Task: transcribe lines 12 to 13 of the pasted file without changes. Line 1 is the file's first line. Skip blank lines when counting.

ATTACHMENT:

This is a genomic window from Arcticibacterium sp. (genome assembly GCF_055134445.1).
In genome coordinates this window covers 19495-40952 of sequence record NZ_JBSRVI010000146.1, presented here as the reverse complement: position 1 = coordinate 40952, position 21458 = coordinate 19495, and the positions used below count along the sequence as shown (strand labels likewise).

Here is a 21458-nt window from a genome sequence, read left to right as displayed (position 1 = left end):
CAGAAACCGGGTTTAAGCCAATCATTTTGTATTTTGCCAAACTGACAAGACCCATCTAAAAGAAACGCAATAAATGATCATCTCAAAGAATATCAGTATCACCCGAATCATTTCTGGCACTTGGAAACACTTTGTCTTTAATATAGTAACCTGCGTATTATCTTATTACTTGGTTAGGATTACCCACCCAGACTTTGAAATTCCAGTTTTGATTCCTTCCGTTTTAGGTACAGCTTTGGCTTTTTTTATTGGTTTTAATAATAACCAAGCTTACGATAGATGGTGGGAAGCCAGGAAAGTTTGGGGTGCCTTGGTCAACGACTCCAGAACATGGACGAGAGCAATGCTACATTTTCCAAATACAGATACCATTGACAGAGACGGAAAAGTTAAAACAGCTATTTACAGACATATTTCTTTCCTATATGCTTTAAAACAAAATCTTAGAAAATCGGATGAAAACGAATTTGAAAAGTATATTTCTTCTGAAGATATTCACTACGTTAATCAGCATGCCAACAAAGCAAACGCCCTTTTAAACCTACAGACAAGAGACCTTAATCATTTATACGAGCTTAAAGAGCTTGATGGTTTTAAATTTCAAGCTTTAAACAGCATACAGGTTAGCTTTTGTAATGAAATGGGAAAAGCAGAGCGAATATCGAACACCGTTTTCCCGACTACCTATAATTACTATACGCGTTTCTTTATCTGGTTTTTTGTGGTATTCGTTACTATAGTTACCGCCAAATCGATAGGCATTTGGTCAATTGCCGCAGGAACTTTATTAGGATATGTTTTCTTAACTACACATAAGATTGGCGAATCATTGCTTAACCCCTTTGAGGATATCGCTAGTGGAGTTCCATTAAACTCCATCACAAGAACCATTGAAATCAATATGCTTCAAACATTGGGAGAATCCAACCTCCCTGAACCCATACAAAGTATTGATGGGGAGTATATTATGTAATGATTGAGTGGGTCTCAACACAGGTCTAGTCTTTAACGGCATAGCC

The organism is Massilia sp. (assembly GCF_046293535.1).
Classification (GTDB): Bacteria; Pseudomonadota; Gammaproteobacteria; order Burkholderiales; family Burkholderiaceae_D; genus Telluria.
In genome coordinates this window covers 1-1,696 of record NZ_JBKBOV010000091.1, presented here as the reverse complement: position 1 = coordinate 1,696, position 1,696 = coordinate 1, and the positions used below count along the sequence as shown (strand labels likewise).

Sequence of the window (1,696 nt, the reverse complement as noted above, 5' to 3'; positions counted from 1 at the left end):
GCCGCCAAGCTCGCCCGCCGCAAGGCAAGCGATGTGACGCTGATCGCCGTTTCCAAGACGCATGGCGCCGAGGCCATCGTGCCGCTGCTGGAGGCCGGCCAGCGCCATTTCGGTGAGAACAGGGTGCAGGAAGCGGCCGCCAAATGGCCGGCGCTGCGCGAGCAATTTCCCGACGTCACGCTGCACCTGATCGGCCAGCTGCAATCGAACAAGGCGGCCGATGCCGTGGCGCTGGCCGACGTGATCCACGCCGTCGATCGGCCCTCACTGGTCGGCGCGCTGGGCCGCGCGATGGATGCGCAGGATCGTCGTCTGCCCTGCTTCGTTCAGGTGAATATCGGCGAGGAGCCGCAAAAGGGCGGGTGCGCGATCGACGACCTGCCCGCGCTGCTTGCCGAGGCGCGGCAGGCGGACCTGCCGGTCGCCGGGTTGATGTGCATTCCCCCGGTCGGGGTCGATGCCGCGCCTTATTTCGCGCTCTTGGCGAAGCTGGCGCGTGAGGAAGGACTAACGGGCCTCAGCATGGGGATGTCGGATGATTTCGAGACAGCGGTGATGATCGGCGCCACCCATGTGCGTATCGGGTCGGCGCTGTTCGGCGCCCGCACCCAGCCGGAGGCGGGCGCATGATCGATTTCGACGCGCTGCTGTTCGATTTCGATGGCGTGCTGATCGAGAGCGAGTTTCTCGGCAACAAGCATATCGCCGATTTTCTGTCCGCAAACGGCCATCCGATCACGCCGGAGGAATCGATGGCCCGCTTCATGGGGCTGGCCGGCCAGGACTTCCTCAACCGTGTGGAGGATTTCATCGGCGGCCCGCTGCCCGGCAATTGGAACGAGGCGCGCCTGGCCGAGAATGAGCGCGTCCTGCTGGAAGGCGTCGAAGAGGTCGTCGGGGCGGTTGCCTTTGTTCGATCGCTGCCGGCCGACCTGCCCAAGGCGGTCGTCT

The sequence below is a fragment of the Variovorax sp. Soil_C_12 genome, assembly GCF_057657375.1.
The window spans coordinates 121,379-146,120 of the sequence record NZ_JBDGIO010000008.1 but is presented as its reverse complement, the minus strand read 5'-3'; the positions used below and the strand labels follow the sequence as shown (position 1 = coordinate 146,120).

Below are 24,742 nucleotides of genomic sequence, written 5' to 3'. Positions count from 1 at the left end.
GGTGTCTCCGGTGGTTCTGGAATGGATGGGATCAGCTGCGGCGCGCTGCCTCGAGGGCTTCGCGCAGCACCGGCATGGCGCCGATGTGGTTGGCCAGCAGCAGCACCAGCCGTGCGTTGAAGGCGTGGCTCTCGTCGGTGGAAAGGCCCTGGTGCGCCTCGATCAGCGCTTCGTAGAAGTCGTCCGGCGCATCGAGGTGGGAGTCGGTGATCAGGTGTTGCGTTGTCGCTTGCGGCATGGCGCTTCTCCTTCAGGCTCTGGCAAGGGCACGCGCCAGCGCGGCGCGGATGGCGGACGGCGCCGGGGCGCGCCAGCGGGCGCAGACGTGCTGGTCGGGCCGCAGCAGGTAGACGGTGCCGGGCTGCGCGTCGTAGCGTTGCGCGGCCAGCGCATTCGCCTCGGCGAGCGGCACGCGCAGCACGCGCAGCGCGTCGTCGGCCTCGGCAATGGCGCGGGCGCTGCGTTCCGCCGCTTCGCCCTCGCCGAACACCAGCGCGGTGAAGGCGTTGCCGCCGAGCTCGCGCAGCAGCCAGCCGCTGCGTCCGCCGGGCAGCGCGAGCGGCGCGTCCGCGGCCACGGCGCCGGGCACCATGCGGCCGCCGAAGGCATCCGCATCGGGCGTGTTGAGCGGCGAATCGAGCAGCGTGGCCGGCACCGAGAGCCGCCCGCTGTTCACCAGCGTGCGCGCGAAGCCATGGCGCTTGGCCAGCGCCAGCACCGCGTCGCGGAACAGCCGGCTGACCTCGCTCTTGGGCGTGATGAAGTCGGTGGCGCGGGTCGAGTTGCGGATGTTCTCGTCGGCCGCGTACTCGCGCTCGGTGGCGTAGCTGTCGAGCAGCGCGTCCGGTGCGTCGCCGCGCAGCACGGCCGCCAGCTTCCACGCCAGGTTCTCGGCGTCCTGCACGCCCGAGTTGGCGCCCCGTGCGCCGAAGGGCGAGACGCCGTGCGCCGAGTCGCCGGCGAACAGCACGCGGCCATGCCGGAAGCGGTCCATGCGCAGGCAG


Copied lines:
Below are 24,742 nucleotides of genomic sequence, written 5' to 3'. Positions count from 1 at the left end.
GGTGTCTCCGGTGGTTCTGGAATGGATGGGATCAGCTGCGGCGCGCTGCCTCGAGGGCTTCGCGCAGCACCGGCATGGCGCCGATGTGGTTGGCCAGCAGCAGCACCAGCCGTGCGTTGAAGGCGTGGCTCTCGTCGGTGGAAAGGCCCTGGTGCGCCTCGATCAGCGCTTCGTAGAAGTCGTCCGGCGCATCGAGGTGGGAGTCGGTGATCAGGTGTTGCGTTGTCGCTTGCGGCATGGCGCTTCTCCTTCAGGCTCTGGCAAGGGCACGCGCCAGCGCGGCGCGGATGGCGGACGGCGCCGGGGCGCGCCAGCGGGCGCAGACGTGCTGGTCGGGCCGCAGCAGGTAGACGGTGCCGGGCTGCGCGTCGTAGCGTTGCGCGGCCAGCGCATTCGCCTCGGCGAGCGGCACGCGCAGCACGCGCAGCGCGTCGTCGGCCTCGGCAATGGCGCGGGCGCTGCGTTCCGCCGCTTCGCCCTCGCCGAACACCAGCGCGGTGAAGGCGTTGCCGCCGAGCTCGCGCAGCAGCCAGCCGCTGCGTCCGCCGGGCAGCGCGAGCGGCGCGTCCGCGGCCACGGCGCCGGGCACCATGCGGCCGCCGAAGGCATCCGCATCGGGCGTGTTGAGCGGCGAATCGAGCAGCGTGGCCGGCACCGAGAGCCGCCCGCTGTTCACCAGCGTGCGCGCGAAGCCATGGCGCTTGGCCAGCGCCAGCACCGCGTCGCGGAACAGCCGGCTGACCTCGCTCTTGGGCGTGATGAAGTCGGTGGCGCGGGTCGAGTTGCGGATGTTCTCGTCGGCCGCGTACTCGCGCTCGGTGGCGTAGCTGTCGAGCAGCGCGTCCGGTGCGTCGCCGCGCAGCACGGCCGCCAGCTTCCACGCCAGGTTCTCGGCGTCCTGCACGCCCGAGTTGGCGCCCCGTGCGCCGAAGGGCGAGACGCCGTGCGCCGAGTCGCCGGCGAACAGCACGCGGCCATGCCGGAAGCGGTCCATGCGCAGGCAG